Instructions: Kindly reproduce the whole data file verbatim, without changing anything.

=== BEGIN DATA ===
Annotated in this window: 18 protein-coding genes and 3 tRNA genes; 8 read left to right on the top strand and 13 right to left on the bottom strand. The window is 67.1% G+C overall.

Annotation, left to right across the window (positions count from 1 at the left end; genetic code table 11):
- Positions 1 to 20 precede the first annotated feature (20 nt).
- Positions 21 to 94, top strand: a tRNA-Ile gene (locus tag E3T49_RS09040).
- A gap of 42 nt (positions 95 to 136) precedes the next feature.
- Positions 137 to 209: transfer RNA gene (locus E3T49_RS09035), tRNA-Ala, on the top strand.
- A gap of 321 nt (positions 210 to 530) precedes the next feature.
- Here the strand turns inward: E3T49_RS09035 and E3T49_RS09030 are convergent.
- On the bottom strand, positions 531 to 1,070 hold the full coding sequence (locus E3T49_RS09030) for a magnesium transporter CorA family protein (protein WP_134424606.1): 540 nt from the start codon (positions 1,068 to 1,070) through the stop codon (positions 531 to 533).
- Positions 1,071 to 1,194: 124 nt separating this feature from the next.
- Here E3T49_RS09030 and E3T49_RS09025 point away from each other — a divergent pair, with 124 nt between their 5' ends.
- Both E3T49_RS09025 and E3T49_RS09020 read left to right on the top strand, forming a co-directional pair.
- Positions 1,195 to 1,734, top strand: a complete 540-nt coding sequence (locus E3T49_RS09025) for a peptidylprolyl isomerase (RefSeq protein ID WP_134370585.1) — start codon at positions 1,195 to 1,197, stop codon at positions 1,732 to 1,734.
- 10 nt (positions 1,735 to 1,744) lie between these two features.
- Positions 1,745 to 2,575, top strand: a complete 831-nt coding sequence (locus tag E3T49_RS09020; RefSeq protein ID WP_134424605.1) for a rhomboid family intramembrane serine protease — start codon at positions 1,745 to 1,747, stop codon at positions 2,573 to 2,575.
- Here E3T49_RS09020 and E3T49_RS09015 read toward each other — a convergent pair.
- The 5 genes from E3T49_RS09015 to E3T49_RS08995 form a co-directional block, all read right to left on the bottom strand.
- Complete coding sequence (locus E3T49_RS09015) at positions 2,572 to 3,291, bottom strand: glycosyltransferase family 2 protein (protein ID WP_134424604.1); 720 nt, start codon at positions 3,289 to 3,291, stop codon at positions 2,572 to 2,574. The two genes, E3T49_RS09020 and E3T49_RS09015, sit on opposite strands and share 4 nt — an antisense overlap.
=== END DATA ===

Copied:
Annotated in this window: 18 protein-coding genes and 3 tRNA genes; 8 read left to right on the top strand and 13 right to left on the bottom strand. The window is 67.1% G+C overall.

Annotation, left to right across the window (positions count from 1 at the left end; genetic code table 11):
- Positions 1 to 20 precede the first annotated feature (20 nt).
- Positions 21 to 94, top strand: a tRNA-Ile gene (locus tag E3T49_RS09040).
- A gap of 42 nt (positions 95 to 136) precedes the next feature.
- Positions 137 to 209: transfer RNA gene (locus E3T49_RS09035), tRNA-Ala, on the top strand.
- A gap of 321 nt (positions 210 to 530) precedes the next feature.
- Here the strand turns inward: E3T49_RS09035 and E3T49_RS09030 are convergent.
- On the bottom strand, positions 531 to 1,070 hold the full coding sequence (locus E3T49_RS09030) for a magnesium transporter CorA family protein (protein WP_134424606.1): 540 nt from the start codon (positions 1,068 to 1,070) through the stop codon (positions 531 to 533).
- Positions 1,071 to 1,194: 124 nt separating this feature from the next.
- Here E3T49_RS09030 and E3T49_RS09025 point away from each other — a divergent pair, with 124 nt between their 5' ends.
- Both E3T49_RS09025 and E3T49_RS09020 read left to right on the top strand, forming a co-directional pair.
- Positions 1,195 to 1,734, top strand: a complete 540-nt coding sequence (locus E3T49_RS09025) for a peptidylprolyl isomerase (RefSeq protein ID WP_134370585.1) — start codon at positions 1,195 to 1,197, stop codon at positions 1,732 to 1,734.
- 10 nt (positions 1,735 to 1,744) lie between these two features.
- Positions 1,745 to 2,575, top strand: a complete 831-nt coding sequence (locus tag E3T49_RS09020; RefSeq protein ID WP_134424605.1) for a rhomboid family intramembrane serine protease — start codon at positions 1,745 to 1,747, stop codon at positions 2,573 to 2,575.
- Here E3T49_RS09020 and E3T49_RS09015 read toward each other — a convergent pair.
- The 5 genes from E3T49_RS09015 to E3T49_RS08995 form a co-directional block, all read right to left on the bottom strand.
- Complete coding sequence (locus E3T49_RS09015) at positions 2,572 to 3,291, bottom strand: glycosyltransferase family 2 protein (protein ID WP_134424604.1); 720 nt, start codon at positions 3,289 to 3,291, stop codon at positions 2,572 to 2,574. The two genes, E3T49_RS09020 and E3T49_RS09015, sit on opposite strands and share 4 nt — an antisense overlap.